When it comes to change, many fear it as much as the Borg. We think we are giving up something intrinsic and uniquely us if we adapt and assimilate.
In a recent news article:
“Many schools still have cell phone bans, but the prominence of the devices in everyday life and the educational opportunities they present have encouraged some educators to rethink those policies. Smart phones, which can be used for purposes such as taking notes and performing calculations, can fill in the technological gaps in schools without cutting-edge computers. For example, high-school teacher Jamie Williams said his students use their phones to take pictures and videos for art projects.”
Years ago, movies were banned by those who feared the infiltration might ruin impressionable minds. While I was in school, movies became a staple in education…audio visual aids…they were called. Some of the students actually took courses to learn how to operate the devices and how to change reels. Of course, that was before DVDs.
When computers came along, some teachers thought it was the end of the world. Eventually, some educators began to see the value in students learning experience in spite of the well-meaning church folk who decided the Internet was the devil’s work. Now computers and DVDs and gadgets are used in the classroom as never before.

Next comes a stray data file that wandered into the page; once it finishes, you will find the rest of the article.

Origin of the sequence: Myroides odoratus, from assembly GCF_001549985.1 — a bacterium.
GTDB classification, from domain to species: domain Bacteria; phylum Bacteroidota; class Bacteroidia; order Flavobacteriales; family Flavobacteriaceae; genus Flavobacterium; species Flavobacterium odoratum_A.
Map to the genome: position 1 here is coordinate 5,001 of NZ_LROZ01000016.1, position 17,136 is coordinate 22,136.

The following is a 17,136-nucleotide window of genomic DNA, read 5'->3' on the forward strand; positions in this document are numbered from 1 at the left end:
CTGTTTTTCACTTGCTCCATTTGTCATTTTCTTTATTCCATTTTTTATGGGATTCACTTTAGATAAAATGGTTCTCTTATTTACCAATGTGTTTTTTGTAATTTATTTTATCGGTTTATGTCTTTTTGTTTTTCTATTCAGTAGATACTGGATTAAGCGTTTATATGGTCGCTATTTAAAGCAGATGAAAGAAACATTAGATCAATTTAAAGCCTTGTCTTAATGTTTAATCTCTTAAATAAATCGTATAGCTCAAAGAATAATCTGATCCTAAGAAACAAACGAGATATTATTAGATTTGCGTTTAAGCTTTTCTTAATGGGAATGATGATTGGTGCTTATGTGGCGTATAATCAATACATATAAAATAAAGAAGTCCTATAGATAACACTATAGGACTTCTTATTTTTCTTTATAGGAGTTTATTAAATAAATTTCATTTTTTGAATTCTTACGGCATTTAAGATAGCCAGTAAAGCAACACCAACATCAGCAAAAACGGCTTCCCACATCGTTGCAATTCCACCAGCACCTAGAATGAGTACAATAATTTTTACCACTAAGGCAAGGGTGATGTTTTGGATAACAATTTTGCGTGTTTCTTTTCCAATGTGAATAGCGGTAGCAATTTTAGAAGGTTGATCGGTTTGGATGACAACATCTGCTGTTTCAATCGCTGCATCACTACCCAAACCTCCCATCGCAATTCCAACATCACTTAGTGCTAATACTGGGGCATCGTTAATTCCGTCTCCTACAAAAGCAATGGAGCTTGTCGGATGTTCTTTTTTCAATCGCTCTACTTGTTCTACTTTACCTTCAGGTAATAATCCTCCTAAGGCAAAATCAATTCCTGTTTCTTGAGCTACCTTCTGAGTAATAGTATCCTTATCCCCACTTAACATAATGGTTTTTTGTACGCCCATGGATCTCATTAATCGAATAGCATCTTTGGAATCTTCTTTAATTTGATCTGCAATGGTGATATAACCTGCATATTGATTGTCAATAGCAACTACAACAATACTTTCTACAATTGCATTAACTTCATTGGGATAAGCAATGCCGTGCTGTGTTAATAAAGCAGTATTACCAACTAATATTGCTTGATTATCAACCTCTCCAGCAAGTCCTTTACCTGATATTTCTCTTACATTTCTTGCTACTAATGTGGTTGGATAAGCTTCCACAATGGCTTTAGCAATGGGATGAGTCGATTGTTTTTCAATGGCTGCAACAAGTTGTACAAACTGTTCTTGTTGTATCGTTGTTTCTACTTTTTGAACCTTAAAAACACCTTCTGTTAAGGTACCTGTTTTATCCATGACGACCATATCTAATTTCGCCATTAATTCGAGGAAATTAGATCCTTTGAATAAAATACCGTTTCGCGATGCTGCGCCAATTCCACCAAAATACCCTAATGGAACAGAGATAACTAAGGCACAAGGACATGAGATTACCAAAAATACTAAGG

I guess my mother’s old standby, “if you can’t beat ‘em, join ‘em,” still holds true. Better to adapt and assimilate the new, to enhance the quality of experience, than fight to keep the tattered and continue mindlessly with the comfortable and proven.
Perhaps the biggest reason for resistance is the fact that the older we get, the longer it takes to process and learn. Maybe that’s why we want to hold to the old policies, to the old ways of doing things, to our antiquated equipment. It gets harder and harder to add new information to an all-ready crowded brain.
I remember how my mother hollered when I wanted to buy her a cd player. “I’m too old to learn new ways of doing things,” she said, until her favorite nephew bought her one. Then, her attitude changed. “If you can’t beat ‘em, join ‘em.”
In her lifetime, she went from wringer washer machine and pedal-operated sewing machine to automatic clothes washer and an electric dishwasher. With each transition she fought the change until time, energy, or the insistence of others forced the change. Always, though, she was glad she finally capitulated.
I vehemently opposed the digital age. I swore up and down I’d never be able to learn how to use a computer. Then computers became mandatory on my job. I had no choice. “If you can’t beat em, join em.”
I’ll never be techno-smart, but I did learn that computers can greatly enhance the quality of life. I learned not to resist so hard, but to embrace change. My generation has gone from manual typewriters to electric typewriters to computers, from dial access antenna operated televisions to remotes to cable, from VCRs to DVRs, from clumsy movie cameras to camcorders to digital recorders and smart phones that do it all.
Every aspect of our lives is touched by change. We can resist and miss out on the wonders the new brings, or we can get on the surf board of change and glide to shore, enjoying the ride.